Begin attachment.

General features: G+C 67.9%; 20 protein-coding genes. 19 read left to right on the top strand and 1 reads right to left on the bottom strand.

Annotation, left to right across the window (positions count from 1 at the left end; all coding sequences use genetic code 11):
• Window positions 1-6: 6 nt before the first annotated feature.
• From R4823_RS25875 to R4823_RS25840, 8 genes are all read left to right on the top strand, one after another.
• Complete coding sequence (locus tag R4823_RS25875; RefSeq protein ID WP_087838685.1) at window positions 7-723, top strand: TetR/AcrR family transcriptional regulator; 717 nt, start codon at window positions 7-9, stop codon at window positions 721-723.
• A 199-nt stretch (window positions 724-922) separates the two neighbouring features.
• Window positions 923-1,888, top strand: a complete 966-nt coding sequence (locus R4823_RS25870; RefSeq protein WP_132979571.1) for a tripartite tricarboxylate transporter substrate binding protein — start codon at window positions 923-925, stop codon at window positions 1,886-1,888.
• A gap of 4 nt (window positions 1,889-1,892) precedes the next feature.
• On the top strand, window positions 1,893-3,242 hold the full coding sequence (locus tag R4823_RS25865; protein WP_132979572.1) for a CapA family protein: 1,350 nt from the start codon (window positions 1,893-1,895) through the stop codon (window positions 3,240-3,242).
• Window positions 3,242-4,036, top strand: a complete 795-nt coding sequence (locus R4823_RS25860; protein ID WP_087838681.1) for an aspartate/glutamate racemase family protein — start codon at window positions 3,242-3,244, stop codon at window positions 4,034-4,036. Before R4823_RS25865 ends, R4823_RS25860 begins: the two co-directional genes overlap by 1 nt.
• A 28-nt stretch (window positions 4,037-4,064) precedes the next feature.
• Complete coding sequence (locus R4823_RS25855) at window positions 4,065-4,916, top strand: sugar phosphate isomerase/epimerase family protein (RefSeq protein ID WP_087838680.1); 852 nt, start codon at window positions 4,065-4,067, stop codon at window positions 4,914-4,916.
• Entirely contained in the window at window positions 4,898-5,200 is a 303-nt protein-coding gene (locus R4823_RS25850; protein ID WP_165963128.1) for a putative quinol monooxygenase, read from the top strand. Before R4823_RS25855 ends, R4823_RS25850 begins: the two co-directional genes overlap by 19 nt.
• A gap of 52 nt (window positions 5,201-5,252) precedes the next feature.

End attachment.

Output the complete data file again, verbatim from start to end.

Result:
General features: G+C 67.9%; 20 protein-coding genes. 19 read left to right on the top strand and 1 reads right to left on the bottom strand.

Annotation, left to right across the window (positions count from 1 at the left end; all coding sequences use genetic code 11):
• Window positions 1-6: 6 nt before the first annotated feature.
• From R4823_RS25875 to R4823_RS25840, 8 genes are all read left to right on the top strand, one after another.
• Complete coding sequence (locus tag R4823_RS25875; RefSeq protein ID WP_087838685.1) at window positions 7-723, top strand: TetR/AcrR family transcriptional regulator; 717 nt, start codon at window positions 7-9, stop codon at window positions 721-723.
• A 199-nt stretch (window positions 724-922) separates the two neighbouring features.
• Window positions 923-1,888, top strand: a complete 966-nt coding sequence (locus R4823_RS25870; RefSeq protein WP_132979571.1) for a tripartite tricarboxylate transporter substrate binding protein — start codon at window positions 923-925, stop codon at window positions 1,886-1,888.
• A gap of 4 nt (window positions 1,889-1,892) precedes the next feature.
• On the top strand, window positions 1,893-3,242 hold the full coding sequence (locus tag R4823_RS25865; protein WP_132979572.1) for a CapA family protein: 1,350 nt from the start codon (window positions 1,893-1,895) through the stop codon (window positions 3,240-3,242).
• Window positions 3,242-4,036, top strand: a complete 795-nt coding sequence (locus R4823_RS25860; protein ID WP_087838681.1) for an aspartate/glutamate racemase family protein — start codon at window positions 3,242-3,244, stop codon at window positions 4,034-4,036. Before R4823_RS25865 ends, R4823_RS25860 begins: the two co-directional genes overlap by 1 nt.
• A 28-nt stretch (window positions 4,037-4,064) precedes the next feature.
• Complete coding sequence (locus R4823_RS25855) at window positions 4,065-4,916, top strand: sugar phosphate isomerase/epimerase family protein (RefSeq protein ID WP_087838680.1); 852 nt, start codon at window positions 4,065-4,067, stop codon at window positions 4,914-4,916.
• Entirely contained in the window at window positions 4,898-5,200 is a 303-nt protein-coding gene (locus R4823_RS25850; protein ID WP_165963128.1) for a putative quinol monooxygenase, read from the top strand. Before R4823_RS25855 ends, R4823_RS25850 begins: the two co-directional genes overlap by 19 nt.
• A gap of 52 nt (window positions 5,201-5,252) precedes the next feature.